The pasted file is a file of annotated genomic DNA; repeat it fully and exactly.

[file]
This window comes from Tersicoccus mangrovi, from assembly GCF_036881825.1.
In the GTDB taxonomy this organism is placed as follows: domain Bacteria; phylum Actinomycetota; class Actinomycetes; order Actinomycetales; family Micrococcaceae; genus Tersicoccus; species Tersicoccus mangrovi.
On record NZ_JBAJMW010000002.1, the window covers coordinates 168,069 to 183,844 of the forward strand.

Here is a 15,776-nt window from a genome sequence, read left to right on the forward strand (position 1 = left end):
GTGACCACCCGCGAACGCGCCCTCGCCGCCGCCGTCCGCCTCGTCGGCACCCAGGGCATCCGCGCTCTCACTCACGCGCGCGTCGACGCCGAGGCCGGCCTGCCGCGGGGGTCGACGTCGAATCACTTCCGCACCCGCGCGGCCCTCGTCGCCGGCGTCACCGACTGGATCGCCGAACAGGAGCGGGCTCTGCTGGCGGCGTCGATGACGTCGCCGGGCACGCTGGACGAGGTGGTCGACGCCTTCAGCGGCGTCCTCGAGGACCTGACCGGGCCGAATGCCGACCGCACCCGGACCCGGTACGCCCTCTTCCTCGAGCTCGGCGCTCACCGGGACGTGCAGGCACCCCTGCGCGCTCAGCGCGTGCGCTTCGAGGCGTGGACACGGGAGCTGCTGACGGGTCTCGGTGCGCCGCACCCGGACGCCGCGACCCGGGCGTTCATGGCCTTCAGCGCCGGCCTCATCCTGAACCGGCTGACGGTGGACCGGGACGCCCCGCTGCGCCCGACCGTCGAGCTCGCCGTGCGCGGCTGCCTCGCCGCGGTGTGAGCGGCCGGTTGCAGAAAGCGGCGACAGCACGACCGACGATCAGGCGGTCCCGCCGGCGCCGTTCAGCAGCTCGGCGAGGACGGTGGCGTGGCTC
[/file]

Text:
This window comes from Tersicoccus mangrovi, from assembly GCF_036881825.1.
In the GTDB taxonomy this organism is placed as follows: domain Bacteria; phylum Actinomycetota; class Actinomycetes; order Actinomycetales; family Micrococcaceae; genus Tersicoccus; species Tersicoccus mangrovi.
On record NZ_JBAJMW010000002.1, the window covers coordinates 168,069 to 183,844 of the forward strand.

Here is a 15,776-nt window from a genome sequence, read left to right on the forward strand (position 1 = left end):
GTGACCACCCGCGAACGCGCCCTCGCCGCCGCCGTCCGCCTCGTCGGCACCCAGGGCATCCGCGCTCTCACTCACGCGCGCGTCGACGCCGAGGCCGGCCTGCCGCGGGGGTCGACGTCGAATCACTTCCGCACCCGCGCGGCCCTCGTCGCCGGCGTCACCGACTGGATCGCCGAACAGGAGCGGGCTCTGCTGGCGGCGTCGATGACGTCGCCGGGCACGCTGGACGAGGTGGTCGACGCCTTCAGCGGCGTCCTCGAGGACCTGACCGGGCCGAATGCCGACCGCACCCGGACCCGGTACGCCCTCTTCCTCGAGCTCGGCGCTCACCGGGACGTGCAGGCACCCCTGCGCGCTCAGCGCGTGCGCTTCGAGGCGTGGACACGGGAGCTGCTGACGGGTCTCGGTGCGCCGCACCCGGACGCCGCGACCCGGGCGTTCATGGCCTTCAGCGCCGGCCTCATCCTGAACCGGCTGACGGTGGACCGGGACGCCCCGCTGCGCCCGACCGTCGAGCTCGCCGTGCGCGGCTGCCTCGCCGCGGTGTGAGCGGCCGGTTGCAGAAAGCGGCGACAGCACGACCGACGATCAGGCGGTCCCGCCGGCGCCGTTCAGCAGCTCGGCGAGGACGGTGGCGTGGCTC